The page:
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BW Businessworld

A Sociable Science

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They call it a frequel, and somehow, that seems an apt description. Superfreakonomics, the successor to Freakanomics, one of the biggest bestsellers in recent times, is replete with the same freakiness: great storytelling and interesting examples, laced with a dash of sometimes wicked humour.

The pace of the narrative is racy, and for those who shy away from books on the dismal science, very accessible. It makes economics, a social science, feel like a sociable science. Even the introduction begins with a story, based on a National Bureau of Economic Research (a US think tank) paper that examined how women in rural India got more assertive and became decision-makers in family issues such as educating the girl child, after watching cable television programming for several months. The other stories used to make the authors' points are as subtly titled as in the previous version. Consider, for instance, ‘Why Terrorists Should Buy Life Insurance'. The story makes the broader point that contrary to popular perception, most terrorists do not come from the poorer social strata (just about 16 per cent do), but from well-off families.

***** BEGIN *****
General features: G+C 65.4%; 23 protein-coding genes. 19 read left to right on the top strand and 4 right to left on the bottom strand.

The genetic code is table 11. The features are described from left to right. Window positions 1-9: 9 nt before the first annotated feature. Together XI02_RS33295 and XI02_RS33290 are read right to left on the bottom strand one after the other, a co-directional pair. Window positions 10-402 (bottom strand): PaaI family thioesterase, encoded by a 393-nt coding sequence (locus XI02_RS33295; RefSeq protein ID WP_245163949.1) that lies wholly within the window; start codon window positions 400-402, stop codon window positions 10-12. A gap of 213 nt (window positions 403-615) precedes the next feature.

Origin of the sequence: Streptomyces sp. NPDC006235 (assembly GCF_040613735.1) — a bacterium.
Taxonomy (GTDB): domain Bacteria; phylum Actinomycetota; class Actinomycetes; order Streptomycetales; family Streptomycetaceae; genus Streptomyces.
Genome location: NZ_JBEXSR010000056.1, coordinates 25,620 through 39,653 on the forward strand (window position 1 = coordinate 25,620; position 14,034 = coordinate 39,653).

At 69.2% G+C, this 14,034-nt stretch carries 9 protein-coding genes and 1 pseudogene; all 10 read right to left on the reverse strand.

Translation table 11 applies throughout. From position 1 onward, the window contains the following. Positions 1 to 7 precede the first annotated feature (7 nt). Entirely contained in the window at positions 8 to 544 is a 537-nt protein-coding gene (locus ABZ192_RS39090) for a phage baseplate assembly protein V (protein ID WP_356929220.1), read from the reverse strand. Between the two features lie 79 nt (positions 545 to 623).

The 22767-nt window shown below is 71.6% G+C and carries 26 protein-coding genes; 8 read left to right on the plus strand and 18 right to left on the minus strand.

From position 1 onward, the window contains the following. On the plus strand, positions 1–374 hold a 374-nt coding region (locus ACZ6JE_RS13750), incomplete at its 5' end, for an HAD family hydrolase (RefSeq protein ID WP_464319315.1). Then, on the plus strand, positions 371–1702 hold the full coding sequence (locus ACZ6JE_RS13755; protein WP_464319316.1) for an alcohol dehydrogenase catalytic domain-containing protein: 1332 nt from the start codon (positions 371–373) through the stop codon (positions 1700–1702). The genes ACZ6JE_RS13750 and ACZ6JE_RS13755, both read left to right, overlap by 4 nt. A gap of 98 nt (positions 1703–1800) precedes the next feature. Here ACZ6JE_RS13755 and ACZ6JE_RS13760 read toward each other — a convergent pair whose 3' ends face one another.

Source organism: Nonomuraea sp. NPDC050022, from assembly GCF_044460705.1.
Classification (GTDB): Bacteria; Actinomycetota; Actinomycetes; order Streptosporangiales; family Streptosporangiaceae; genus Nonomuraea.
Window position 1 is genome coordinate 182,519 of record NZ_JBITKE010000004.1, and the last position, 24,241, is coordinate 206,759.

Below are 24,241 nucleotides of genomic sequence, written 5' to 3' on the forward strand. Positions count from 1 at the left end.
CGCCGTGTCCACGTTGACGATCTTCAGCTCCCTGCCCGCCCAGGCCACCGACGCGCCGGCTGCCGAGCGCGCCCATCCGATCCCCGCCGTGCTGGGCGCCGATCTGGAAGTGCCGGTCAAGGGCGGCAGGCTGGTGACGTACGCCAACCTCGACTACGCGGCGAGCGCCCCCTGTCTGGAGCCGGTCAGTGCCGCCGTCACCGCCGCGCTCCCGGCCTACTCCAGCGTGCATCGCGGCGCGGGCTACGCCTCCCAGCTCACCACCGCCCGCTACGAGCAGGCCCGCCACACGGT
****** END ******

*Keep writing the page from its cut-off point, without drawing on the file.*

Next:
After their first book was published, the authors, Steven Levitt and Steven Dubner, set up a website,, but somehow, the results were a little disappointing. Many other economists would point out it is a matter of which data you look at. Shift a couple, and the results could be different. So, the authors invite you to disagree with them, a conversation most of us would enjoy.

(This story was published in Businessworld Issue Dated 09-11-2009)